Alaska Supreme Court Opinions made Available by Touch N' Go Systems and Bright Solutions

Touch N' Go, the DeskTop In-and-Out Board makes your office run smoother. Visit Touch N' Go's Website.
  This site is possible because of the following site sponsors. Please support them with your business.

You can search the entire site. or go to the recent opinions, or the chronological or subject indices.

Coulson v. McLennan (2/26/99), 973 P 2d 1142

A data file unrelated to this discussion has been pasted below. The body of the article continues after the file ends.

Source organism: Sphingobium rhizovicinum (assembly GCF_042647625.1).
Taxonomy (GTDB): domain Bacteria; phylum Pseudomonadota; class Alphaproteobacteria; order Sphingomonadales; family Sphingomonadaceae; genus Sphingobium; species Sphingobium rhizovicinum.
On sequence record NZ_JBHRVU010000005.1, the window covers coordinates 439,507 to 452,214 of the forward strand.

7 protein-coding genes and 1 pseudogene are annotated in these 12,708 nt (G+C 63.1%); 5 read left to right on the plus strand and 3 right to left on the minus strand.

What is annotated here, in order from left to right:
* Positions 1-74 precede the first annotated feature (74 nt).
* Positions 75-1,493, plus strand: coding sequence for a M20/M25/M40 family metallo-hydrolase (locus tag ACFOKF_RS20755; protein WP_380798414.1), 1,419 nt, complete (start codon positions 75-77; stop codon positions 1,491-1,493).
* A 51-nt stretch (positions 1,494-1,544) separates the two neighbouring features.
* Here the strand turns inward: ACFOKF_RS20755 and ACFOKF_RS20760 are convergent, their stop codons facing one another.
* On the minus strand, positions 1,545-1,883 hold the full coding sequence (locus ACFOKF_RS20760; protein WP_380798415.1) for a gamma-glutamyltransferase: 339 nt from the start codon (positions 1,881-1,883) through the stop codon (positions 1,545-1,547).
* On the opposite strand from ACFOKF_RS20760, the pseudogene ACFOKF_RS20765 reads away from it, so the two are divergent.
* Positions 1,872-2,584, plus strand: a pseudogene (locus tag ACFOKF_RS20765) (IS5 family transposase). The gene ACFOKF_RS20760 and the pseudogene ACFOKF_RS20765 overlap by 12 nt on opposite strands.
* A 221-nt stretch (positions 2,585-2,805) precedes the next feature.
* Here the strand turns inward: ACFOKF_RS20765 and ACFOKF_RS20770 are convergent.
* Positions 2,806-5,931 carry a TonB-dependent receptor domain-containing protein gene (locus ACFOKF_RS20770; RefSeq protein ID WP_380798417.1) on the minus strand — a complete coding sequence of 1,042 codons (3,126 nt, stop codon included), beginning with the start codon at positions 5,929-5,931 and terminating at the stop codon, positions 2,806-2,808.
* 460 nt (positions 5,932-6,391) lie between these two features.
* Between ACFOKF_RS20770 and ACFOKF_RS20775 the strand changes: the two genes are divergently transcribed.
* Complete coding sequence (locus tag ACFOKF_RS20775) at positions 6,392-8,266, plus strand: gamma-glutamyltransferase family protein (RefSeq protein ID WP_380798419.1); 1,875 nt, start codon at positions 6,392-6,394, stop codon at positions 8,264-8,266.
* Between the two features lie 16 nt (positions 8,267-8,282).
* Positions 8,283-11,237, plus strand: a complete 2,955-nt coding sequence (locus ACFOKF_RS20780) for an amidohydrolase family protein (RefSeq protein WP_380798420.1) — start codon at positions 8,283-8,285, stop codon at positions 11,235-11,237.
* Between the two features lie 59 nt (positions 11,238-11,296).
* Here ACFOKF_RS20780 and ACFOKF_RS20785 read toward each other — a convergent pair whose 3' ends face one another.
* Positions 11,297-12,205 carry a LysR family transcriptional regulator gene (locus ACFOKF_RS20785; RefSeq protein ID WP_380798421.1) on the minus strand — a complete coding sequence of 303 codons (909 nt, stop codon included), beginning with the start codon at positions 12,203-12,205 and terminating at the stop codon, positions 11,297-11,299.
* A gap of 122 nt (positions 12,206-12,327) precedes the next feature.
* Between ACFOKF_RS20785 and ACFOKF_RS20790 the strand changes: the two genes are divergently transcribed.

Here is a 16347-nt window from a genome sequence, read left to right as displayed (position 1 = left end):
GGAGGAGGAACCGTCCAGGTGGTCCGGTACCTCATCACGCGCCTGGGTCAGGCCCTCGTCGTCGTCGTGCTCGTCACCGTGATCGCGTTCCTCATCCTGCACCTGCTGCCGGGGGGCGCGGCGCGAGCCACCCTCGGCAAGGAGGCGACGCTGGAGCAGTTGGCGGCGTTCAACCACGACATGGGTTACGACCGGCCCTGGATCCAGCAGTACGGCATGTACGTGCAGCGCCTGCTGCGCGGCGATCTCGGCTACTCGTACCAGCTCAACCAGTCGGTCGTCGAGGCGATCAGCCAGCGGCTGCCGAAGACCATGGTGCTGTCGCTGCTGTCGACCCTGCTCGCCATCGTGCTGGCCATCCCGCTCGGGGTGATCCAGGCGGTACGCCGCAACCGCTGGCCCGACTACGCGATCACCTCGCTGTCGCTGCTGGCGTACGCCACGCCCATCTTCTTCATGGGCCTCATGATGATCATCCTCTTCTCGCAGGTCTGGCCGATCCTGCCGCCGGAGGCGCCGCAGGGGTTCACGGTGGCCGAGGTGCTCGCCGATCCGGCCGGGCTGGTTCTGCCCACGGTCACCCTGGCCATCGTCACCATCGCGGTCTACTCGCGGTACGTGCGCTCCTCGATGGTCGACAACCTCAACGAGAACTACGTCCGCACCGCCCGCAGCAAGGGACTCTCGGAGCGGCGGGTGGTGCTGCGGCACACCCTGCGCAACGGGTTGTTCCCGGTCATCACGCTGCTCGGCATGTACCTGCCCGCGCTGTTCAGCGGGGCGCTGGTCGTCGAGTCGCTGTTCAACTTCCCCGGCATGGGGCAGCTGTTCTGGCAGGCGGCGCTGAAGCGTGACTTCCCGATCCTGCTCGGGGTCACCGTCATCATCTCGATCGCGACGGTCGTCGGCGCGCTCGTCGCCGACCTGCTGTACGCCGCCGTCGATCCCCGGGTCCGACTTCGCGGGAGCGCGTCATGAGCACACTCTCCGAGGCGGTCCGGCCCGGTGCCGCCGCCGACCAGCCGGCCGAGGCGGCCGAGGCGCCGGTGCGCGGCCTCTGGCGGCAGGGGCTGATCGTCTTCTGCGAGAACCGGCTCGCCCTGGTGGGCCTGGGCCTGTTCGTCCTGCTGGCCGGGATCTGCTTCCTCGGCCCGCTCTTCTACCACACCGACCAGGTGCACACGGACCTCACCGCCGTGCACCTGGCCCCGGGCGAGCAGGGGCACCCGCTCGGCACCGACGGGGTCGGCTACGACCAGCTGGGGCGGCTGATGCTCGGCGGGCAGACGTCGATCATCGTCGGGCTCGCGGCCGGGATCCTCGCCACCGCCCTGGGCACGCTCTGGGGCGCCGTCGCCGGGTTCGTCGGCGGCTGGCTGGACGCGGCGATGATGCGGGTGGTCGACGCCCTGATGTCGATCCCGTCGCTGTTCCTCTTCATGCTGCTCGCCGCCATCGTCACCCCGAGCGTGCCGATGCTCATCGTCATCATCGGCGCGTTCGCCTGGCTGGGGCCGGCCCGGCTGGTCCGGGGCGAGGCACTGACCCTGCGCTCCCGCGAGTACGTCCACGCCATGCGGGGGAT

Notice: This opinion is subject to correction before publication in the Pacific Reporter. Readers are requested to bring errors to the attention of the Clerk of the Appellate Courts, 303 K Street, Anchorage, Alaska 99501, phone (907) 264-0608, fax (907) 264-0878. THE SUPREME COURT OF THE STATE OF ALASKA SHIRLEY J. COULSON, ) ) Supreme Court No. S-7888 Appellant, ) ) Superior Court No. v. ) 3AN-94-3614 CI ) MARSH & McLENNAN, INC., ) O P I N I O N CHARLES ANDERSON, JACKIE ) BRUNTON, and ANDERSON-BRUNTON ) [No. 5087 - February 26, 1999] INSURANCE BROKERS, INC., ) ) Appellees. ) ______________________________) ) MARSH & McLENNAN, INC., ) ) Supreme Court No. S-7998 Cross-Appellant, ) ) 22. ) ) SHIRLEY J. COULSON, ) ) Cross-Appellee. ) ______________________________) Appeal from the Superior Court of the State of Alaska, Third Judicial District, Anchorage, John Reese, Judge. Appearances: Jody Patrick Brion, Leutwyler, Brion & Associates, Anchorage, for Shirley J. Coulson. Amy R. Menard, Gilmore & Doherty, Anchorage, for Marsh & McLennan, Inc. Laura L. Farley, Le Gros, Buchanan & Paul, Anchorage, for Charles Anderson, Jackie Brunton, and Anderson-Brunton Insurance Brokers, Inc. Before: Matthews, Chief Justice, Compton, Eastaugh, Fabe, and Bryner, Justices. EASTAUGH, Justice. 1. INTRODUCTION Marsh and McLennan, Inc. (MMI) sold its "book of business"to Anderson-Brunton Insurance Brokers, Inc. (ABIB). ABIB offered employment to MMI employee Shirley Coulson, but she declined the offer. Alleging that personal property was taken from her office after she declined ABIB's offer, Coulson sued MMI and ABIB. Her claims were resolved against her by partial summary judgments, a directed verdict, and jury verdicts. Because Coulson has not shown that it was error to grant summary judgment to defendants or that any alleged error prejudiced her, we affirm on all issues she raises in her appeal. On MMI's cross-appeal, we vacate the attorney's fees award and remand. 2. FACTS AND PROCEEDINGS MMI is a national insurance brokerage firm that had an office in Anchorage. It employed Shirley Coulson as an insurance account executive in its Anchorage office. When MMI sold its book of business to ABIB in 1992, ABIB took over MMI's Anchorage office space. ABIB offered employment to Coulson, who declined the offer on May 4, 1992. Immediately after she declined the offer, ABIB asked her to leave the office; Coulson was to return later for her personal property. Coulson claimed that when she returned several days later to clean out her office and desk, she discovered that some of her personal files and her insurance reference materials were missing. She informed Charles Anderson, an ABIB owner, that an important file marked "Shirley"was not in her office. ABIB retrieved this file and returned it to her. No other materials were returned to her. Coulson sued MMI, ABIB, and ABIB's principals, alleging: invasion of privacy, conversion, negligent infliction of emotional distress (NIED), intentional infliction of emotional distress (IIED), intentional interference with prospective economic advantage, breach of the implied covenant of good faith and fair dealing, employment discrimination, and negligence. She sought an order directing the defendants to return her files and personal effects, monetary damages exceeding $50,000 for her common law claims, punitive damages, and attorney's fees and costs. The superior court granted summary judgment to ABIB on Coulson's claims of IIED, intentional interference with prospective economic advantage, and breach of the implied covenant of good faith and fair dealing; and on the issue of punitive damages. The court granted ABIB summary judgment on Coulson's NIED claim, but reinstated the claim on reconsideration. The court also granted summary judgment to MMI on all claims except negligence. A jury trial was then conducted on Coulson's invasion of privacy, conversion, negligence, and NIED claims against ABIB, and on Coulson's negligence claim against MMI. When Coulson concluded her case in chief, the superior court granted MMI a directed verdict on Coulson's negligence claim. The court submitted Coulson's claims against ABIB to the jury, which returned special verdicts for ABIB on each claim. Coulson appeals. 3. DISCUSSION 1. "In Camera"and Discovery Issues In January 1995 Coulson moved to compel production of documents which ABIB had objected to producing in discovery. She also asked the court to compel MMI to produce an unredacted copy of the purchase agreement. Defendants opposed her motions and ABIB moved for a protective order. The superior court ordered in camera review of the documents. They consisted of documents written by officers of ABIB concerning the employment status of MMI employees, copies of ABIB corporate records, and related documents. They include an unredacted copy of the MMI-ABIB sales agreement. The superior court never stated specifically whether the documents submitted for in camera review had to be produced. Nor did the court state whether it had reviewed the documents before it granted partial summary judgment to ABIB and MMI. Coulson argues on appeal that the superior court failed to consider the in camera evidence before granting partial summary judgment to ABIB. She also claims the court failed to review the documents within pertinent time limits. Finally, she argues that it was error not to compel production of unredacted copies of corporate records and the MMI-ABIB purchase agreement. The confidential appellate excerpt contains the documents produced for in camera review, and apparently includes the documents which were the subject of Coulson's motion to compel. Whether to conduct an in camera examination of documents lies within the discretion of the trial court. 1 We review the denial of a motion to compel discovery for abuse of discretion. 2 We generally review discovery orders under the deferential abuse of discretion standard, but we apply our independent judgment in deciding whether the trial court weighed the appropriate factors, because that is a legal question. 3 1. Waiver of issue We first reject appellees' argument that, by failing to demand a ruling before proceeding to trial, Coulson waived a claim that the superior court failed to rule on her motion to compel. Coulson preserved the issue by requesting a ruling on her motion on three occasions: in her December 1995 opposition to ABIB's summary judgment motion, at the May 1996 oral argument, and in her June 24, 1996, reconsideration motion. 2. Harmless error To prevail on appeal, Coulson must show that the alleged errors had a substantial influence on the outcome of the case. 4 If not, any error is deemed harmless and we must affirm. 5 We note preliminarily that trial courts should enter express rulings on motions to compel. They should also indicate whether they have reviewed documents supplied in camera and whether they have relied on them in ruling on motions. Failure to do so can cause needless and avoidable confusion on appeal about what happened in the trial court, and may require remand, if not reversal. But given the circumstances here, we conclude that any possible error was harmless. Coulson has only generally alleged on appeal how the documents might be pertinent. She asserts they could have helped establish that she was treated worse than other MMI employees who were offered severance pay; could have substantiated her implied covenant and negligence claims against MMI in the handling of the closing of the office; could have shed light on how Charles Anderson defined "proprietary"; and could have indicated whether ABIB had an on-going relationship with MMI and was MMI's agent with respect to taking Coulson's property. Having reviewed the documents submitted in camera, we conclude that they shed no light on any of these issues except, perhaps, the question of whether ABIB was MMI's agent for any purpose. We nonetheless assume for the sake of discussion that the documents might have been relevant to those issues, as Coulson argues. She claims the documents could have helped her defeat ABIB's summary judgment motion. 6 But the jury verdict and MMI's partial summary judgment rendered any possible error harmless. First, any error was harmless as to Coulson's claims against MMI. The superior court granted summary judgment to MMI on Coulson's claims for invasion of privacy, conversion, NIED, and IIED, reasoning that ABIB was not MMI's agent. Ultimately, ABIB itself was found not liable for these torts. 7 Excepting special circumstances, 8 if the acts of an agent do not make the agent liable, the principal cannot be liable for the acts of the agent either. 9 Coulson has articulated no special circumstances and no theory by which MMI could be liable for non-tortious acts of ABIB. Accordingly, any evidence supporting the contention that ABIB was an agent of MMI is immaterial to Coulson's tort claims. Second, any possible error was harmless as to Coulson's claims against ABIB. The documents were irrelevant to her implied covenant claim against ABIB because Coulson had no contract with ABIB; she therefore had no implied covenant claim against ABIB. 10 ABIB's alleged agency relationship with MMI was also irrelevant to an implied covenant claim against ABIB, because even if it was MMI's agent, ABIB owed Coulson no duties under an implied covenant. Moreover, any claim that ABIB as agent of MMI was liable to Coulson for breach of the implied covenant of good faith and fair dealing could succeed only if there was in fact a breach of that covenant. The superior court granted summary judgment to MMI because there was no breach of the covenant. For reasons discussed in Part III.C.1, the superior court did not err in granting summary judgment to MMI on that claim. Because there was no breach of the implied covenant of good faith and fair dealing, any error in failing to compel production of documents bearing on agency did not prejudice Coulson. Since Coulson's agency-based claims would have failed on their merits even if the documents had been produced unredacted, any error was harmless. Because we dispose of the in camera issue on harmless error grounds, we need not consider the other arguments proffered by MMI and ABIB in support of affirmance, or Coulson's argument that a failure to conduct in camera review requires reversal. We therefore affirm on all issues relating to the in camera evidence and Coulson's motion to compel. 3. Rule 56(f) continuance Alaska Civil Rule 56(f) allows a party opposing summary judgment to seek additional time to gather and submit evidence to justify the party's opposition. 11 Coulson argues that the superior court erred by entering partial summary judgment for MMI and ABIB without ordering a Rule 56(f) continuance. 12 She claims that she was entitled to a Rule 56(f) continuance because the superior court had not ruled on her motion to compel when MMI and ABIB sought summary judgment. Any possible error in failing to grant a continuance was harmless. Coulson would not have prevailed even if the documents submitted in camera had been produced to her. See supra, Part III.A.2. 2. Agency Issues The superior court granted summary judgment to MMI on the ground that ABIB was not MMI's agent. When she moved for reconsideration, Coulson submitted later-found evidence that purported to show that ABIB was MMI's agent. The superior court denied Coulson's reconsideration motion. Coulson argues that it was error to hold that ABIB was not MMI's agent and to deny Coulson's motion for reconsideration. Because Coulson's claims would have failed even if ABIB had been MMI's agent, see supra, Part III.A.2, any error in granting summary judgment was harmless. We therefore need not determine whether the superior court erred when it ruled that ABIB was not MMI's agent and denied Coulson's reconsideration motion. 3. Summary Judgment Issues Coulson contends that the superior court erroneously granted partial summary judgment to MMI and ABIB. We consider each of the dismissed claims. 13 1. Implied covenant of good faith and fair dealing Coulson first argues that it was error to grant summary judgment to ABIB and MMI on Coulson's implied covenant claims, and to focus on the fact that ABIB did not employ Coulson. She asserts that the implied covenant arose in the MMI-ABIB contract of sale, and that she was a named beneficiary of that contract who was entitled to its benefits. She argues that she might have been able to show that she was an intended beneficiary had she been able to see the evidence submitted for in camera review. She apparently theorizes that the MMI-ABIB agreement contemplated that she would receive something more, perhaps severance pay, than a job offer from ABIB. The agreement required ABIB to offer Coulson full-time employment, but did not specify the terms to be offered. It also stated that "Seller shall be responsible for any severance pay, vacation pay or other benefits such employees may be entitled to under the law or Seller's policies and procedures as set forth in Seller's Employee Handbook." We conclude from the record and the in camera documents that no evidence permitted a reasonable inference that the agreement contemplated that Coulson would receive any benefit other than a job offer. 14 Coulson conceded at her deposition that the Handbook contained no policy or procedure for severance payments to employees, and recognized that no promises or verbal representations were made to her by MMI with regard to severance. Because ABIB offered her employment, she received everything the agreement required. There was consequently no breach of the implied covenant. The superior court correctly granted summary judgment to MMI on this claim. The superior court granted summary judgment to ABIB on the implied covenant claim because ABIB had never employed Coulson. Because there was no evidence that Coulson was denied any fundamental benefit of the MMI-ABIB agreement, the superior court correctly concluded that there was no breach of the implied covenant. ABIB was therefore entitled to summary judgment on the implied covenant claim for the same reason MMI was. 2. Intentional infliction of emotional distress Coulson argues that the superior court erroneously granted summary judgment to ABIB and MMI on her IIED claims. 15 An IIED claim requires evidence that "[t]he offending party, through extreme or outrageous conduct, . . . intentionally or recklessly cause[d] severe emotional distress or bodily harm to another."16 A plaintiff must show severe injury, and the superior court must determine as a threshold matter whether the emotional distress is sufficiently severe to submit the claim to the jury. 17 Coulson testified at her deposition that the loss of the files did not cause her to suffer any embarrassment, humiliation, or economic disadvantage. That concession required dismissal of her IIED claims. Given the jury's finding that ABIB and its principals did not damage or interfere with Coulson's right to possess the personal property, we also hold that the superior court did not err in concluding that the defendants did not engage in the extreme or outrageous conduct required for IIED. We therefore affirm on this issue. 3. Punitive damages Coulson argues that the superior court erroneously granted summary judgment to ABIB and MMI on her punitive damages claims. The superior court concluded that Coulson failed to establish the prerequisites for this claim and granted summary judgment to ABIB and MMI. Because Coulson has failed to prevail on the merits of any of her tort claims, the appropriateness of punitive damages for those claims is a moot question. 18 We therefore affirm on this issue. 3. Intentional interference with prospective economic advantage Coulson argues that the superior court erred by granting summary judgment to ABIB on her claim of intentional interference with prospective economic advantage. She testified that she lost no clients as a result of the loss of files. The superior court relied on Coulson's testimony to dismiss the claim. Coulson does not dispute this finding and she does not explain why the superior court erred by granting summary judgment on these grounds. No evidence supported a finding of interference with prospective economic advantage. We therefore affirm on this issue. 4. Invasion of privacy, conversion, and negligent infliction of emotional distress The superior court granted summary judgment in favor of MMI on all of Coulson's claims except negligence, because there was no agency relationship between MMI and ABIB. Coulson contends that summary judgment was inappropriately granted to MMI on the claims of invasion of privacy, conversion, and NIED, because ABIB acted as MMI's agent when her files were allegedly taken. Coulson's arguments do not warrant reversal. Any error in granting summary judgment to MMI was rendered harmless by the jury's verdict. Because the jury found that ABIB was not liable for these torts, MMI could not be liable for these torts even if ABIB was MMI's agent. See supra, Part III.A.2. 5. Employment discrimination Coulson contends that it was error to grant summary judgment to MMI on her employment discrimination claim. Relying on federal employment discrimination law, she contends that she "made a prima facie showing that she was treated differently, and worse, than other employees, and demonstrated the specter of impermissible factors playing a role in her employer's decisions." Coulson did not establish a prima facie case of disparate treatment. She fails to allege that she was treated differently based on her status as a member of a protected class. 19 The superior court granted summary judgment to MMI because Coulson failed to make a prima facie case even if the facts she alleged were true: Assuming for purposes of this motion that Plaintiff was the only employee required to take a 25% cut in pay and was the only employee subject to a three year covenant not to compete, Plaintiff fails to provide a legal basis that such an offer amounted to a legally actionable claim for discrimination. Coulson's discrimination claim seems to be predicated on the fact that she did not receive severance pay from MMI. MMI has explained why Coulson did not receive severance pay from MMI: only employees who did not receive offers for full-time employment from ABIB were offered severance pay. MMI made the same argument to the superior court in seeking summary judgment, and supported that argument with an affidavit in which Charles Anderson affied that those former MMI employees who were offered employment would not receive severance pay from MMI. The superior court referred to this argument in its order for summary judgment to MMI. Coulson has not demonstrated how MMI's explanation is flawed or why the superior court should not have accepted it. We therefore affirm on this issue. 4. Prior Bad Act Issue At trial, Coulson sought to introduce evidence that Anderson had copied confidential client lists belonging to his previous employer when he left that employment to join MMI. The superior court excluded the evidence because it was prejudicial, irrelevant, lacked probative value, and had "only a speculative connection to conduct alleged in this case." Coulson contends that it was error to exclude the evidence, because it showed Anderson's state of mind, his intent to convert her property, the identity and motive of the person who removed her files, and the absence of mistake. 20 This was evidence of an alleged prior bad act. It was propensity evidence excludable under Alaska Evidence Rules 403 and 404. The superior court did not abuse its discretion in excluding it on the ground that it was more prejudicial than probative. 5. Verdict Form Coulson's claims against ABIB for invasion of privacy, conversion, negligence, and NIED were submitted to the jury with ABIB's proposed special verdict form. The form specified the elements necessary for each of Coulson's claims, and required the jury to answer straightforward "yes or no"questions. Using the form, the jury returned a verdict for ABIB on each claim. Coulson argues that the superior court abused its discretion by adopting the detailed verdict form, rather than using a simple form that would have asked whether Coulson had met her burden of proof on each claim. 21 She claims that the special verdict form confused the jury. There was nothing wrong with the special verdict form. It allowed the jury to evaluate the elements of each claim. 22 We affirm. 6. MMI's Cross-Appeal After three days of trial, MMI moved for a directed verdict. The superior court granted the motion. After two more days of trial, the claims against ABIB were submitted to the jury, which found for ABIB. Applying Alaska Civil Rule 82(b), the superior court awarded MMI twenty percent of its actual attorney's fees, but awarded ABIB thirty percent of its actual attorney's fees. MMI's counsel affied that MMI's actual attorney's fees were $64,365. MMI argues in its cross-appeal that it was error to award MMI less than thirty percent of its actual and reasonable attorney's fees. 23 Rule 82(b)(2) provides in part that, In cases in which the prevailing party recovers no money judgment, the court shall award the prevailing party in a case which goes to trial 30 percent of the prevailing party's reasonable actual attorney's fees which were necessarily incurred, and shall award the prevailing party in a case resolved without trial 20 percent of its actual attorney's fees which were necessarily incurred. Rule 82(b)(3) itemizes factors that permit deviation from Rule 82(b)(2), but requires a court to "explain the reasons for the variation." Because no written finding accompanied the order awarding fees, we presume that the superior court did not rely on Rule 82(b)(3). The superior court consequently must have reasoned that the case against MMI was "resolved without trial"for purposes of Rule 82(b)(2) because the court awarded MMI only twenty percent, rather than thirty percent, of its actual attorney's fees. Having awarded ABIB thirty percent of its actual attorney's fees, the superior court appears to have interpreted Rule 82(b)(2) to limit the presumptive thirty-percent rate to parties receiving favorable jury verdicts or trying their cases to completion. MMI argues that the case against it did in fact go "to trial"for purposes of Rule 82(b)(2), given that its trial lasted three days, and ended only when its directed verdict motion was granted. We agree. We therefore vacate MMI's attorney's fee award and remand for entry of either an award of thirty percent of MMI's fees under Rule 82(b)(2), or written findings under Rule 82(b)(3) to justify a deviation from Rule 82(b)(2). 4. CONCLUSION Because Coulson would have lost even if she had been able to prove that ABIB was MMI's agent, we AFFIRM on the in camera, continuance, agency, and summary judgment issues. Because the superior court did not err by excluding evidence of Anderson's alleged prior bad act under Evidence Rule 403 or by using the detailed verdict form, we also AFFIRM on these issues. On MMI's cross-appeal, we VACATE the award of attorney's fees for MMI, and REMAND for the proceedings described in Part III.F. Footnotes 1 See Capital Info. Group v. State, Office of Governor, 923 P.2d 29, 37 n.5 (Alaska 1996). 2 See Stone v. International Marine Carriers, Inc., 918 P.2d 551, 554 (Alaska 1996) (citing R.E. v. State, 878 P.2d 1341, 1345 (Alaska 1994)). 3 See In re Mendel, 897 P.2d 68, 72 n.7 (Alaska 1995). 4 See Myers v. Robertson, 891 P.2d 199, 207-08 (Alaska 1995). 5 See Veal v. Newlin, Inc., 367 P.2d 155, 157 n.8 (Alaska 1961) ("Harmless error must be disregarded."); see also Alaska R. Civ. P. 61. 6 We note that there was no argument in the superior court that would have required the superior court to grant Coulson's motion to compel and to order the documents produced unredacted. 7 The court granted summary judgment to ABIB on the IIED and punitive damages claims. The jury returned a verdict in favor of ABIB on the claims of invasion of privacy, conversion, negligence, and NIED. 8 See, e.g., Restatement (Second) of Agency 212 cmt. c (1958) ("The master may be liable although the actor is not liable. This is true in those cases in which liability is based upon knowledge of facts which the master has but which the servant does not have."). 9 Cf. Restatement (Second) of Agency 219(1) (1958) ("A master is subject to liability for the torts of his servants committed while acting in the scope of their employment."); id. 215 ("A master or other principal who unintentionally authorizes conduct of a servant or other agent which constitutes a tort to a third person is subject to liability to such person."); W. Page Keeton et al., Prosser and Keeton on the Law of Torts 69, at 499- 501 (5th ed. 1984) (discussing liability of masters for torts committed by servants). 10 See Continental Ins. Co. v. Bayless & Roberts, Inc., 608 P.2d 281, 287-88 (Alaska 1980) (stating that claims supervisor who was not party to insurance contract was not bound by implied covenant of good faith and fair dealing). 11 See Alaska R. Civ. P. 56(f); Parson v. Marathon Oil Co., 960 P.2d 615, 619 (Alaska 1998); Gamble v. Northstore Partnership, 907 P.2d 477, 484-85 (Alaska 1995). 12 We review a superior court's decision on whether to permit further discovery under Civil Rule 56(f) for an abuse of discretion. See Mount Juneau Enters., Inc. v. City of Juneau, 923 P.2d 768, 773 (Alaska 1996). 13 "When reviewing a grant of summary judgment, we independently 'determine whether any genuine issue of material fact exists and whether the moving party is entitled to judgment on the law applicable to the established facts.'" R.E. v. State, 878 P.2d 1341, 1345 (Alaska 1994) (quoting Wright v. State, 824 P.2d 718, 720 (Alaska 1992)). "In doing so we must draw all reasonable inferences in favor of the non-moving party." Id. 14 See Neal & Co. v. Association of Village Council Presidents Reg'l Hous. Auth., 895 P.2d 497, 505 (Alaska 1995) (stating that "a third-party right in a contract will not be implied absent evidence showing that the parties intended that at least one purpose of the contract is to benefit the third party"). 15 Although we review a superior court's grant of summary judgment de novo, the question whether a plaintiff "presented sufficient evidence to support a prima facie case for IIED is a threshold question to which we apply an abuse of discretion standard." Hawks v. State, Dep't of Pub. Safety, 908 P.2d 1013, 1015 (Alaska 1995) (citing Cameron v. Beard, 864 P.2d 538, 548 (Alaska 1993)). 16 Landers v. Municipality of Anchorage, 915 P.2d 614, 619 n.14 (Alaska 1996). 17 See Nome Commercial Co. v. National Bank of Alaska, 948 P.2d 443, 453 (Alaska 1997) (citing Cameron v. Beard, 864 P.2d 538, 548 (Alaska 1993)). 18 See Haskins v. Shelden, 558 P.2d 487, 492 (Alaska 1976) (acknowledging the rule that a claim of punitive damages does not broaden the range of actionable wrongs). 19 See generally Haroldsen v. Omni Enters., Inc., 901 P.2d 426, 430 (Alaska 1995); Strand v. Petersburg Pub. Sch., 659 P.2d 1218, 1222 n.7 (Alaska 1983). 20 [T]he trial court may in its discretion exclude relevant evidence if it finds its probative value is outweighed by the risk that it will have a prejudicial effect on the jury, confuse the issues, or mislead the jury. The standard for appellate review of a lower court's decision to exclude testimony is whether it committed a clear abuse of discretion. Babinec v. State, 586 P.2d 966, 968 (Alaska 1978) (citations omitted). See also Sever v. Alaska Pulp Corp., 931 P.2d 354, 359 n.5 (Alaska 1996) ("A trial court's evidentiary rulings are reviewed under the abuse of discretion standard."). 21 "As a type of jury instruction, a special verdict form is subject to the same standard of review as other jury instructions." Manes v. Coats, 941 P.2d 120, 125 n.5 (Alaska 1997). "The trial court's jury instructions generally involve questions of law which are subject to the independent judgment standard of review. Errors in jury instructions will not be grounds for reversal unless they caused prejudice." Sever, 931 P.2d at 361 n.11. We review de novo the question whether there has been prejudicial error in jury instructions. See Harris v. Keys, 948 P.2d 460, 465-66 (Alaska 1997). "The decision whether to include a particular instruction rests with the discretion of the trial court." Shane v. Rhines, 672 P.2d 895, 901 (Alaska 1983). 22 Cf. Patricia R. v. Sullivan, 631 P.2d 91, 103 (Alaska 1981) (criticizing special verdict form that required jury to list the defects or negligent acts that proximately caused the plaintiffs' injury as confusing in context of strict liability action). 23 We review the award of attorney's fees for abuse of discretion. See Bruner v. Petersen, 944 P.2d 43, 49-50 (Alaska 1997) (citing McNett v. Alyeska Pipeline Serv. Co., 856 P.2d 1165, 1167 (Alaska 1993)). "We will find that a trial court abused its discretion only when we are left with a definite and firm conviction, after reviewing the whole record, that the trial court erred in its ruling." Id. (citing Peter Pan Seafoods, Inc. v. Stepanoff, 650 P.2d 375, 378-79 (Alaska 1982)). -21- 5087